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Peak District / Mini TR - Going Astray in the White Peak
« Last post by adalard on Today at 11:10:00 »
I had a bit of a ramble from Ashford-in-the-Water yesterday.


Walked up to Monsal Head and from there onto Fin Cop (access land) via the concessionary path above the dale. Had lunch on top of Fin Cop and wandered to the far side of the summit.


I had planned to go back down into Monsal Dale the way I'd come, cross the A6 and up into Deep Dale but there was another stile and a clear path heading downwards. I assumed it was another concessionary path providing a way onto the access land from the south.


When I hit the woodland about 3/4 of the way down the path started to peter out until I was fighting my way through a grim tangle of bramble, hawthorn branches and other annoying stuff. I couldn't bear the thought of re-ascending so I persevered and came to a riverside path. Hoping to find a bridge I followed this over stile after stile, aware I was no longer on a PRoW or access land, until I eventually came to a gate that I had to climb to get out onto the A6.


It had been a private fishing path I'd been on by the river but there was no warning at the top of the hill that you couldn't get down this way - some signs might help! I was way off my route now and didn't fancy regaining it by walking along the busy A6, so I crossed over to a nearby footpath up to Great Shacklow Wood.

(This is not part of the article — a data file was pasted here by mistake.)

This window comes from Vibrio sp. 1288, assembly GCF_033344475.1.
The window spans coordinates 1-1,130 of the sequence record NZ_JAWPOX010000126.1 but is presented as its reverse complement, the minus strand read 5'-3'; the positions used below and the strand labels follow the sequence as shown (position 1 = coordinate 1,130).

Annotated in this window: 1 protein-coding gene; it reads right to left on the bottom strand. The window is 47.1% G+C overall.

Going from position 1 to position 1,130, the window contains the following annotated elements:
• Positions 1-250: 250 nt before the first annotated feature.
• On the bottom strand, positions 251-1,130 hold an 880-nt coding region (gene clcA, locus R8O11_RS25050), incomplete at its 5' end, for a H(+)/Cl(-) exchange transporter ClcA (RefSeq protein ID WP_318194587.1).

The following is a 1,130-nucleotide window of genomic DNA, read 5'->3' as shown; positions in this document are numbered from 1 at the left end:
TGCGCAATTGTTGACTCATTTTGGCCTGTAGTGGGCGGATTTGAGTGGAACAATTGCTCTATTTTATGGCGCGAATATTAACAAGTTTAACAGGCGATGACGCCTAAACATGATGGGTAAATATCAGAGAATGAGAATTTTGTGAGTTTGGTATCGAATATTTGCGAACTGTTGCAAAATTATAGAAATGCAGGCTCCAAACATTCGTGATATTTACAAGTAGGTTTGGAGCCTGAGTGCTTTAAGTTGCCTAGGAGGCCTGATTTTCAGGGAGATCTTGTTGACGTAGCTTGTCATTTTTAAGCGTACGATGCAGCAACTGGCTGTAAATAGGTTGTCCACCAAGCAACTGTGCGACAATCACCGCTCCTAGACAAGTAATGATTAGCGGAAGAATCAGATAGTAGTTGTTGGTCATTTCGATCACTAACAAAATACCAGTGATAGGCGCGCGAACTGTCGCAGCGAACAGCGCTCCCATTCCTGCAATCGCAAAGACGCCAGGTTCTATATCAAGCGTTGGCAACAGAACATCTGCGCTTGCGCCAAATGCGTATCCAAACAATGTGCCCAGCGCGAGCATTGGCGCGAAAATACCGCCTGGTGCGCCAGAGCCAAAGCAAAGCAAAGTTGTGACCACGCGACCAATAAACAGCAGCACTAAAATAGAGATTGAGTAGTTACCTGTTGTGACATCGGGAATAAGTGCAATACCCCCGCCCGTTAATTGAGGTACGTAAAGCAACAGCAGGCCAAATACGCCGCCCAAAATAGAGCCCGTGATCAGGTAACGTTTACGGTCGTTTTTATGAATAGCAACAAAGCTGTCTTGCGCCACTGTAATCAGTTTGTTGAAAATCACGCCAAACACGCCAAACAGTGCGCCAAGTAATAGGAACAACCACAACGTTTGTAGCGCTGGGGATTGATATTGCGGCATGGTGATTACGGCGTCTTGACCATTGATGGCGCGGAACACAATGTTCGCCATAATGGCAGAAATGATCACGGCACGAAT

I was a bit grumpy now and couldn't be bothered going back to continue up Deep Dale. So I decided to change my route and head directly back to Ashford via this woodland path and have a beer. Except the pubs were closed by the time I got there. I had a wander round waiting for my bus and headed back to Buxton, where a consolatory pint was guaranteed and gratefully enjoyed.


A few phone pics, not sorted the ones on my camera yet. I won't be blogging this one since I was accidentally and unwillingly trespassing for some of it!  ::)


Image may contain: people standing, mountain, sky, grass, outdoor and nature
View across Monsal Dale, with Wardlow Hay Cop on the horizon.


Image may contain: mountain, sky, grass, tree, outdoor and nature
Wardlow Hay Cop (left), Headstone Viaduct in the dale, and Longstone Moor (right)
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Image may contain: mountain, sky, outdoor, nature and food
Lunch (cheese and marmite) looking across to Deep Dale before things went awry.


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Aaahhh...  ;D


It was still - mostly! - a pleasant few hours walk but be warned not to head south from the summit of Fin Cop, inviting though it may look!
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Sorry there are such a lot of pictures but as the weather was the best it's been for a while I got carried away  :)


Can't have too many photos as far as I'm concerned, especially when they're as fantastic as these! Looks like a cracking day out!  O0
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Great trip report and pictures, April - what a lovely morning to wake up to on the second day.  :) O0